“As with prostate cancer, there are patients diagnosed with papillary thyroid cancers (PTC) who, if the cancers are left alone rather than excised, will never experience problems during their lifetime,” says Benjamin R. Roman, MD, MSHP. “In studies of more than 2,000 patients who avoided surgery and instead opted for active surveillance for low-risk thyroid cancers, not a single person died from thyroid cancer. In this low-risk group, only around 15% have tumors that grow large enough to require surgery. This makes active surveillance a great option for many patients with low-risk thyroid cancers. However, unlike prostate cancer active surveillance, thyroid cancer active surveillance is a relatively new idea. In these early years of this approach, the attitudes and beliefs of surgeons and endocrinologists regarding active surveillance are not well-known.”

For a paper published in Endocrine Practice, Dr. Roman and colleagues conducted a national survey via email of endocrinologists and surgeons treating patients with thyroid cancer from August to September 2017. The analysis reported attitudes toward patients with potential factors impacting decision-making regarding active surveillance, beliefs about barriers and facilitators of its use, and reasons why physicians would select a given management strategy for themselves if they were diagnosed with PTC. “Due in part to the lack of any large, prospective studies of patients with PTC enrolled in active surveillance to compare the outcomes of this approach to traditional surgery, active surveillance is only being adopted slowly, at select hospitals,” Dr. Roman says.

Evidence for Active Surveillance Not Yet Strong Enough

Among survey respondents, 94% believed that active surveillance was appropriate for at least some patients, and 81% agreed that active surveillance was at least somewhat underused. However, 76% said that they would choose surgery for themselves if diagnosed with a PTC measuring 1 cm or smaller. “The majority of the respondents believed that the guidelines supporting active surveillance were too vague and that the current supporting evidence was too weak,” Dr. Roman says. “Malpractice and financial concerns were identified as additional barriers to offering active surveillance.”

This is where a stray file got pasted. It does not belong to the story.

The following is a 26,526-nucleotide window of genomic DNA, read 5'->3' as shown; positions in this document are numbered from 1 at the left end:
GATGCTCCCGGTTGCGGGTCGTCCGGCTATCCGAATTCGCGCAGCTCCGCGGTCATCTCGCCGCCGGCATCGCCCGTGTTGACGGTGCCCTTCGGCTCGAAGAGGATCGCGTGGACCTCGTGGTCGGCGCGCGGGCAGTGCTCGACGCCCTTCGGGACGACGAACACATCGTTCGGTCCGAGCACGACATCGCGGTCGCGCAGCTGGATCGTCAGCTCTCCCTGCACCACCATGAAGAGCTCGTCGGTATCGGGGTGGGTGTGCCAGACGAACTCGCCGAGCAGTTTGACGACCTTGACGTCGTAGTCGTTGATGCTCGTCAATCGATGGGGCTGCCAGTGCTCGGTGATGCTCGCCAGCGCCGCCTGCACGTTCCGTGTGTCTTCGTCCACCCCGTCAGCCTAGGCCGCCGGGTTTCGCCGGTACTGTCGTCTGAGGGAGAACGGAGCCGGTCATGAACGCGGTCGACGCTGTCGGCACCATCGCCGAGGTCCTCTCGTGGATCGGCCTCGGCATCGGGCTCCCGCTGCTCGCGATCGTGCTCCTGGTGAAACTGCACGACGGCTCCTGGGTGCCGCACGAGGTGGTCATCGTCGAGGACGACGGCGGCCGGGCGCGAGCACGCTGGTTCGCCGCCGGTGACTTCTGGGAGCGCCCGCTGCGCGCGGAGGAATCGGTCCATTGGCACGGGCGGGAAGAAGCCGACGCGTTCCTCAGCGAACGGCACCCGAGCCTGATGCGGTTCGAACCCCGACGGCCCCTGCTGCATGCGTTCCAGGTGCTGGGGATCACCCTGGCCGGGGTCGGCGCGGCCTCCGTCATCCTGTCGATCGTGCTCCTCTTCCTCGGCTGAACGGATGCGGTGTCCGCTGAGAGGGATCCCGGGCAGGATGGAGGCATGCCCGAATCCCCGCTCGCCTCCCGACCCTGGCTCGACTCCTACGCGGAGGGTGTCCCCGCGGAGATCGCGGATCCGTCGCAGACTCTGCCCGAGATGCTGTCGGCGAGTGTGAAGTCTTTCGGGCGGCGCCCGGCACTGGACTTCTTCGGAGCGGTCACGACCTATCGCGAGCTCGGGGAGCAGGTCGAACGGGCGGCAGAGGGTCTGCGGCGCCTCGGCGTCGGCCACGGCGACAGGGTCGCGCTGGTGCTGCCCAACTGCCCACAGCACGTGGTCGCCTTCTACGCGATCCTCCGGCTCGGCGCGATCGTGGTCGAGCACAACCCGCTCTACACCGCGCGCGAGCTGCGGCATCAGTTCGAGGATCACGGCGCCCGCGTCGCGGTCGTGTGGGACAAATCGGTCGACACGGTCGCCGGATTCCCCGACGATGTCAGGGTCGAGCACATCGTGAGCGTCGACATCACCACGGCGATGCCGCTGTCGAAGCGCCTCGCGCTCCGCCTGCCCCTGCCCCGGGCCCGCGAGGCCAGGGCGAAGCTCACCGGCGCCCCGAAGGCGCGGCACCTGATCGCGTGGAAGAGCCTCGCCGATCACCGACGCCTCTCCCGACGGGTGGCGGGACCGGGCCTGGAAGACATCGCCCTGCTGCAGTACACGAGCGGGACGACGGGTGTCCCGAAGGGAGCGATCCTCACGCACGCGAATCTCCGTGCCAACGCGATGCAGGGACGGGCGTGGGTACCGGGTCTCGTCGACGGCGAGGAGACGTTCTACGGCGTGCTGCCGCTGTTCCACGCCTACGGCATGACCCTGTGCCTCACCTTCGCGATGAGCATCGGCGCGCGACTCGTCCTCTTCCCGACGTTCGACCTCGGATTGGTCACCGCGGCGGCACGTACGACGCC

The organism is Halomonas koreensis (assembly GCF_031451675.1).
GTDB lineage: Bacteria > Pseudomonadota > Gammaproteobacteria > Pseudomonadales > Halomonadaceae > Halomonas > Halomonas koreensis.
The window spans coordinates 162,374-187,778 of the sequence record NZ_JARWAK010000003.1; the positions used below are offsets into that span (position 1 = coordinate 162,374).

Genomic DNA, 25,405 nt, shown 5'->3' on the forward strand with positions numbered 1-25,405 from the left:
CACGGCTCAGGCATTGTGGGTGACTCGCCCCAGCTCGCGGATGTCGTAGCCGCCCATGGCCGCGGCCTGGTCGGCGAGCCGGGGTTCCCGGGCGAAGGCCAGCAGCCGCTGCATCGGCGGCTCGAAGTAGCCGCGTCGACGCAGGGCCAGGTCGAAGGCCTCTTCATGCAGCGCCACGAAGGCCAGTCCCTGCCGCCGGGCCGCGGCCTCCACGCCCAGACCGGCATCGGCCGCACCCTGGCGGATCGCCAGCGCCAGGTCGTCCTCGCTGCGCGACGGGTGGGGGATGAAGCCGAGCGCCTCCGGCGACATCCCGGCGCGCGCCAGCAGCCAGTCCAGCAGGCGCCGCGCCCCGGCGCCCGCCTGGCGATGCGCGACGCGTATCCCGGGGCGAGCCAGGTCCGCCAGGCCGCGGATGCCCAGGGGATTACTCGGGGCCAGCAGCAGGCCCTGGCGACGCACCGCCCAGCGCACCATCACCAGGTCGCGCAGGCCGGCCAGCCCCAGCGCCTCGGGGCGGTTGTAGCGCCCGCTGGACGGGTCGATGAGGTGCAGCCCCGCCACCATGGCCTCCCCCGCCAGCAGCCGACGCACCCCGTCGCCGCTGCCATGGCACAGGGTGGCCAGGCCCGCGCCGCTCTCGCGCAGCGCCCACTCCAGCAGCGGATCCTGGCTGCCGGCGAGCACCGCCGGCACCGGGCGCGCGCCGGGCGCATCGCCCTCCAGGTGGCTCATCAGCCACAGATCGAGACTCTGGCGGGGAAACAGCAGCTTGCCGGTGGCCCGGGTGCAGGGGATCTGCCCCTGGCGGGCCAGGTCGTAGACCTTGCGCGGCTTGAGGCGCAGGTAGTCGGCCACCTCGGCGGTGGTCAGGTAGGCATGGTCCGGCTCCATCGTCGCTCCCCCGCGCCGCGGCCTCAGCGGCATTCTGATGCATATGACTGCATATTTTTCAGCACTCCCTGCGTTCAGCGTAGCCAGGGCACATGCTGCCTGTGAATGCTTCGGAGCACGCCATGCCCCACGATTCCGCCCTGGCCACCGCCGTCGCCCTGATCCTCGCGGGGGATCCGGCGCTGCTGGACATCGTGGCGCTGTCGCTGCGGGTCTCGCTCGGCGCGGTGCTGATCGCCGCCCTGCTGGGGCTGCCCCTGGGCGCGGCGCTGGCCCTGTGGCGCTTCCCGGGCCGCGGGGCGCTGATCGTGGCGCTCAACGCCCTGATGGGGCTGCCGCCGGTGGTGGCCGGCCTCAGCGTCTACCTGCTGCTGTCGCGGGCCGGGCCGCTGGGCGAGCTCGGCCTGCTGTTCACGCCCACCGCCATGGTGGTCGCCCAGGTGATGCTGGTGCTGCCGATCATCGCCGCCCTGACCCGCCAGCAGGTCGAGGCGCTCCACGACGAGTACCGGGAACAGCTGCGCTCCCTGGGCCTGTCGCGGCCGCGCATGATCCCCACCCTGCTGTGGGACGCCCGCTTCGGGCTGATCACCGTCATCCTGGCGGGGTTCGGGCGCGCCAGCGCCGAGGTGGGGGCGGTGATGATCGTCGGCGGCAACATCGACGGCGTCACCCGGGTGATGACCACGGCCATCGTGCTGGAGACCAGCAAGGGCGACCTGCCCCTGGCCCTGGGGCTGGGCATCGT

When asked about factors that would influence their utilization of active surveillance, 71% of respondents said that having a patient sign an informed consent form when enrolling in the active surveillance approach might make them more likely to offer it, notes Dr. Roman. “Seventy percent of the respondents said that having pamphlets, videos, or other information about active surveillance might make them more likely to offer this approach, and for 19%, having a financial incentive might make them more receptive to recommending active surveillance (Table I).” Physician’s responses to why they would choose surgery or active surveillance for themselves, if they were diagnosed with a low-risk PTC are “enlightening for why some people fear active surveillance and why other think it would be a good choice for them,” he adds (Table II).

Dr. Roman notes that “while the study showed general support for the idea of active surveillance, it also highlighted physicians’ reluctance about the approach, which needs to be addressed with more robust evidence in the future, as well as guideline and protocol development before more widespread adoption of this approach can occur.”